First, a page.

John Tesar’s Knife in Dallas Tex. Takes Its Place at the Top of Lone Star Steakhouses

John Tesar’s Knife in Dallas Tex. Takes Its Place at the Top of Lone Star Steakhouses
Facebook_KnifeDallas

Chef John Tesar shows off his dry-aging skills at his restaurant Knife in Dallas.

John Tesar’s Knife is a must-stop in Dallas where you either go big or go home. If everything is bigger and better in Texas, then Tesar has found the right spot to showcase his culinary chops. Being able to visit the restaurant where this notably colorful chef uses his bravado and boldness to create some of the best steaks that we have ever tasted was indeed an experience of culinary swagger, and taking a side step from the Las Vegas dining scene to visit this homage to the capital of meat empires was a trip well worth taking.

Knife is Tesar’s new star that shines amongst the Lone Star State’s steak houses and stands out among the myriad of Dallas’ upscale dining choices. With a stellar cast in the Kitchen and a superb front of the house staff, the stage is set for showcasing his state-of the-art dry-aging room. Looking upon the shelves of various cuts of beef, one marvels at the amount of marbled flesh that is waiting carnivorous connoisseurs. Having a room that places the meat in an environment of right amount of humidity, temperature, and time allows the connective tissues of the meat to break down into mouth watering wonders on the plate, and Tesar knows how to do it right. With just a salt rub, a little pepper, some olive oil, and a very hot oven, the gently aged meat is now transformed into a fabulous flavored entre.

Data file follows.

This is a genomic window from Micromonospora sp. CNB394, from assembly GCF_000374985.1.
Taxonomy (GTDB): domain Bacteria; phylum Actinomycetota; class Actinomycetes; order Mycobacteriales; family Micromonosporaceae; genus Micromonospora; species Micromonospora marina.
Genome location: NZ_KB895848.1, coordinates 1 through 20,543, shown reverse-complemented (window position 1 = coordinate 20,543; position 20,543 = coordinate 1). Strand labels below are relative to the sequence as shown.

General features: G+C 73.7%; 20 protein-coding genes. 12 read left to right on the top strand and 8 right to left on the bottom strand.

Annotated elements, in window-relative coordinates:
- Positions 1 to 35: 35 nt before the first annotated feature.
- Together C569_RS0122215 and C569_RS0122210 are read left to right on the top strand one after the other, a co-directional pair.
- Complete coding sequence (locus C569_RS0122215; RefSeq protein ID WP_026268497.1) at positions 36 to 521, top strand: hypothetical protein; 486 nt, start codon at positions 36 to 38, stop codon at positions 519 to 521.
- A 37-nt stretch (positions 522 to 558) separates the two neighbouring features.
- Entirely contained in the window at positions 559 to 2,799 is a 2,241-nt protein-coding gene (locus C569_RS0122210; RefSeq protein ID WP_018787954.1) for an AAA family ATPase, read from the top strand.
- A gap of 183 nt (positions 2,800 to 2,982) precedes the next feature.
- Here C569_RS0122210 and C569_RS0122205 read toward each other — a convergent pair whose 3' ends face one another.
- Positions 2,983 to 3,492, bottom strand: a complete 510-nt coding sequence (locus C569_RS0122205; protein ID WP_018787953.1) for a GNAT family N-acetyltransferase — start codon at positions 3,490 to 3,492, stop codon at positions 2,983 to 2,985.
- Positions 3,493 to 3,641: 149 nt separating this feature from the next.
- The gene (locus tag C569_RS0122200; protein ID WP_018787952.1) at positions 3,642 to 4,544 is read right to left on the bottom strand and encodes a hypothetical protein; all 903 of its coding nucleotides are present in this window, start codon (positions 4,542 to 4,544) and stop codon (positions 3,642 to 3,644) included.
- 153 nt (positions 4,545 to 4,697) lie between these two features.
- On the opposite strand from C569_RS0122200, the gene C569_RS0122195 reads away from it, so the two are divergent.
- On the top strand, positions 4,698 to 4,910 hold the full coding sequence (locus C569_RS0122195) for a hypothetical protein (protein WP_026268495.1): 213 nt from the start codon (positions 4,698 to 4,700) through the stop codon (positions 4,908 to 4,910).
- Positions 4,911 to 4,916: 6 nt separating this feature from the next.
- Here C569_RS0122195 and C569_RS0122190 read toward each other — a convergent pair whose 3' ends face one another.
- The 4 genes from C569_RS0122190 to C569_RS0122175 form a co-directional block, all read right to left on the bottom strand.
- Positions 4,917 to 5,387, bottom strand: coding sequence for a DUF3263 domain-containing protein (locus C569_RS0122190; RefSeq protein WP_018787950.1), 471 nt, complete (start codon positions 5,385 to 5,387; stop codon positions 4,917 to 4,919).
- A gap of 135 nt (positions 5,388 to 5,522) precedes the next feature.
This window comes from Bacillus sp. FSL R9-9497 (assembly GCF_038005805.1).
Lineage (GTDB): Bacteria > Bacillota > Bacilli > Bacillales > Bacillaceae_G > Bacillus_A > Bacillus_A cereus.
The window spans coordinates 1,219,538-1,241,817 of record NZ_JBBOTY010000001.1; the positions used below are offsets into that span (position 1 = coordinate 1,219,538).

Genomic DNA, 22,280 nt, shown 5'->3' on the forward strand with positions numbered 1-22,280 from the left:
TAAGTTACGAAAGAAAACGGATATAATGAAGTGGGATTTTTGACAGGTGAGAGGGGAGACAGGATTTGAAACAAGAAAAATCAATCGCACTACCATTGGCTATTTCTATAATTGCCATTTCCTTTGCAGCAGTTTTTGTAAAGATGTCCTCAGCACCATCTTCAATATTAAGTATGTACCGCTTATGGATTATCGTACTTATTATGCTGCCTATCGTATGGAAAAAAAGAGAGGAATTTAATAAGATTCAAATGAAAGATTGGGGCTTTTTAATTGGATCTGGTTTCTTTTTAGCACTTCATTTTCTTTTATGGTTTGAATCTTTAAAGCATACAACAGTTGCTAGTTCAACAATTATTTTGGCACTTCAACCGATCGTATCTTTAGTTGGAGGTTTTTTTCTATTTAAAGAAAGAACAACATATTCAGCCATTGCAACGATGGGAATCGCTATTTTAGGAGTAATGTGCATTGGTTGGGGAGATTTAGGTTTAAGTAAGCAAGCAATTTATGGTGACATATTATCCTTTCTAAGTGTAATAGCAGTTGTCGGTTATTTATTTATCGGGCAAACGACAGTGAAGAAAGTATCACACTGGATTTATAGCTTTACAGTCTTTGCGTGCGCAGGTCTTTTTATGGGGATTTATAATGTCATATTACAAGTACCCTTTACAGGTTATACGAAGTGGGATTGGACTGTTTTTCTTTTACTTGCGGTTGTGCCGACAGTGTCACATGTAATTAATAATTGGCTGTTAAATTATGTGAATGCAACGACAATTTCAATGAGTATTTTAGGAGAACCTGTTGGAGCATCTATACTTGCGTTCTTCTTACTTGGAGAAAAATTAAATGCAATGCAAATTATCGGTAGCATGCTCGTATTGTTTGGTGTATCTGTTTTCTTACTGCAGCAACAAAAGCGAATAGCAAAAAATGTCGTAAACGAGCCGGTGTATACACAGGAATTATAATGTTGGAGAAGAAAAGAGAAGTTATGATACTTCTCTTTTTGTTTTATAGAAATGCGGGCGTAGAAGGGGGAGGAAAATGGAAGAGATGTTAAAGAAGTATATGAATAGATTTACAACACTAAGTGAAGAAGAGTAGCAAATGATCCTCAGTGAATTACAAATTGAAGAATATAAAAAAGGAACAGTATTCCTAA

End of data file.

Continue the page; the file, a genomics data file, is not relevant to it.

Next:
The menu gives every meat-lover to abandon all concern for their wallet. Along with “old school cuts” of a 40-ounce filet mignon or a 45-day dry-aged, 24-ounce bone-in Niman Ranch sirloin, there are pricey offerings like Akaushi beef and a 240-day aged steak. Guests can also select the “new school cuts” of flat iron, tri tip, or a culotte among others. The homemade sausages — including spicy blood and Santa Barbara uni sausage — and the 28-ounce slow roasted  bison rib eye for two, are as palate pleasing as the  whole roast chicken with panzenalla salad , or the oxtail ravioli with parmesan monte and aged balsamic. Numerous visits to experience the generous and bold menu offerings will be a weekend ritual for the visitor and local alike.

We were able to start our meal with lovely yellowtail sashimi, accented with Texas ruby grapefruit, avocado, murray salt, and a touch of sriracha with a drizzle of Ligurian olive oil. The first bite by my guest was accompanied with the exclamation, “If this is the beginning, we are in for an amazing dining experience,” and they were correct.

The wedge of iceberg was more like a head with a generous helping of creamy dressing that was enough for several diners. The bacon tasting of five different yet unique pieces, gave us a glimpse on how bacon should be prepared: a bit crispy with the distinctive oily chewiness that mingles flavors of smoke and salt. With our palates ready for the main event, we were ready to indulge in the 21-day dry aged, 18-ounce 44 Farms sirloin au Poivre with frites. Every bite was sumptuous and succulent—the kind of good that makes you want to bring your friends and neighbors to indulge with you. We also paired our dinner with a gorgeous Crianza wine that yielded its spicy elegance to the beauty of the meat. The fini to a fabulous feast was a dessert of cheesecake comprising a lovely graham cracker macaroon, cheesecake mousse, and ice cream to create the perfect sweet ending to a perfect meal.  

Rate this Review